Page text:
This is Furiosa aiming a head shot at Joe from behind Angharad’s pregnant-body human shield. This is the first time in years she’s come face to face with Joe and hasn’t had to hide how she feels about him. And she is ready to KILL that motherfucker.

This is seven thousand days’ worth of concentrated rage.

I think this is one of the shots where you can see most clearly that, whatever we might interpret about the balance of Furiosa’s motivations, Charlize Theron was playing this as a story about vengeance. She’s said so quite explicitly in interviews:

“This idea that she’s kind of saving these women just didn’t feel as interesting to me as…they belong to a man who hurt her incredibly, and she’s just had enough. And she’s just gonna take these women with her. And she’s gonna take what matters to him the most. She’s gonna take the most valuable thing away from him, because he took the most valuable thing away from her. So it’s…it really is the ultimate story of revenge.” (x)

She’s not saving them–she’s stealing them. And she would have been content just to steal what’s most valuable to Joe, but this is an action movie, so of course he chases after her and forces a confrontation, to the point where we know she will have to kill him for this to be over.

Why do I think this is this important?

Women don’t get to express rage on film a lot, but if there’s one form of socially acceptable female rage, it’s motherly, protective rage. “Mama lioness defending her cubs”–that’s something we have a pre-packaged understanding of.

And what I love about Furiosa’s rage is that it is not that–or, it’s not only that. She protects plenty of people over the course of the movie. She throws her body over Cheedo when the Bullet Farmer’s gunfire reaches them. She saves Max about fifty times in the final fight alone. You can see the terror on her face when Toast gets grabbed out of the Rig. She is protective of the people she cares about, or comes to care about.

But the root of her rage is what happened to her.

Her anger is about her own oppression. It is presented as entirely justified and valid, and she is allowed to fully feel it, express it, and act on it on screen, up to and including a moment of violent catharsis. 

And her anger is powerful. By the time Furiosa climbs out of the War Rig and onto Joe’s car, she is running on fumes of 100% nitro-boosted rage, and it’s powerful enough to keep her going when she’s in pain, bleeding, struggling to breathe.

“Sooner or later, somebody pushes back,” Miss Giddy says to Joe. His downfall is the downfall of tyrants everywhere–eventually, someone snaps and fights back, even if the risks are great and the chance of success is small.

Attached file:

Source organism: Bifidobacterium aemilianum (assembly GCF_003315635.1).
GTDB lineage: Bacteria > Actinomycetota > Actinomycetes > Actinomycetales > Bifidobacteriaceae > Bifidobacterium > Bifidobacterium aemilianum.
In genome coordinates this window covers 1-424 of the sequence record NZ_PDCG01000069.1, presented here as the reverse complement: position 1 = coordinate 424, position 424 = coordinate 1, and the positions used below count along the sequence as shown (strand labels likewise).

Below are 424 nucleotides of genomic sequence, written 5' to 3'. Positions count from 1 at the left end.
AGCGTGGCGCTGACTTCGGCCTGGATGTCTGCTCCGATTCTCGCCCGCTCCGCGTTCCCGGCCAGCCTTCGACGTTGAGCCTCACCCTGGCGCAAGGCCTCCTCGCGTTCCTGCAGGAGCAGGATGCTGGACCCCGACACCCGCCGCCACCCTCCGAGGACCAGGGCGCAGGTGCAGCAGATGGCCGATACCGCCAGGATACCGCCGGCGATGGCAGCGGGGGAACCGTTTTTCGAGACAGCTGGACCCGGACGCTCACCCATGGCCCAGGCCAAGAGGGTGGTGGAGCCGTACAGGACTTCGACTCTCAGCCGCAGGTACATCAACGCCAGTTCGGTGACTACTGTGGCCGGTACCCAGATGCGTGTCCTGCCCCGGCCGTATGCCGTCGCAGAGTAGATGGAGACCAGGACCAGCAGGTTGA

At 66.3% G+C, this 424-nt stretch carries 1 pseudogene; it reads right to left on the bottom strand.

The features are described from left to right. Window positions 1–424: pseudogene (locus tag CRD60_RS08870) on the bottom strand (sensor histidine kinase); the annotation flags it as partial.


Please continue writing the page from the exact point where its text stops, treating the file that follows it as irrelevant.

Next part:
We know that in real life, there are many situations in which violence is not a useful or desirable response to a problem. But movies are fantasy spaces. They are there for us to emotionally play with things we wouldn’t ever do or want to experience in real life, including fantasies of violent revenge in response to oppression.

But that’s not the only thing that’s going on here. One of the many brilliant things about Fury Road is the way it welds the characters’ individual emotional needs to the greater mission. While it would probably be satisfying watching Furiosa rip Joe’s face off in any context, she ends up doing it in a context that advances the plot. Joe is an obstacle they need to get out of the way before they reach the pass, so they can execute their plan of trapping the rest of his army on the other side and ensure the safety of the group as a whole. (Furiosa says, “I’ll get him out of our way,” but it’s the third act so we know this can only mean killing him.) 

So Furiosa’s individual need for violent catharsis gets subsumed by, and fulfilled through, the mission of the group–in the same way that Nux’s need to break with the ideology of the Citadel gets fulfilled when he flips the Rig to protect the group, and Max’s need to connect to another human being gets fulfilled through saving Furiosa’s life. These are all functional plot/action beats, but they are also the culminations of each character’s story arc. (And they happen one right after the other, boom boom boom, like fucking clockwork.)

It’s individual emotional needs that drive the characters–but it’s collective struggle, camaraderie and resistance that fulfill them.

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Monday, March 18th, 2013


Coming on Sunday, March 31 to Netflix streaming!:
Samurai Jack
Johnny Bravo
Courage the Cowardly Dog
Adventure Time
Dexter’s Laboratory
The Grim Adventures of Billy & Mandy
Regular Show
Scooby Doo: Mystery Incorporated
Ben 10
Ed, Edd ‘n’ Eddy
Powerpuff Girls
Foster’s Home for Imaginary Friends
Batman Beyond
Batman: The Brave and the Bold
Justice League
Justice League: Unlimited
Robot Chicken
The Boondocks
The Venture Brothers
Aqua Teen Hunger Force
and possibly more.  You’re welcome, internet.

Reblogging for this:

Adventure Time

Julia has been my spirit guide as I become familiar with Adventure Time. It is (of course) awesome. But it will be better when I don’t have to buy episodes from Amazon but can just stream them via Netflix.

Saturday she showed me “Mortal Folly”/”Mortal Recoil”. I was partway through when I had to pause and freak out a little.

This is a kid’s show.

This is a kid’s show.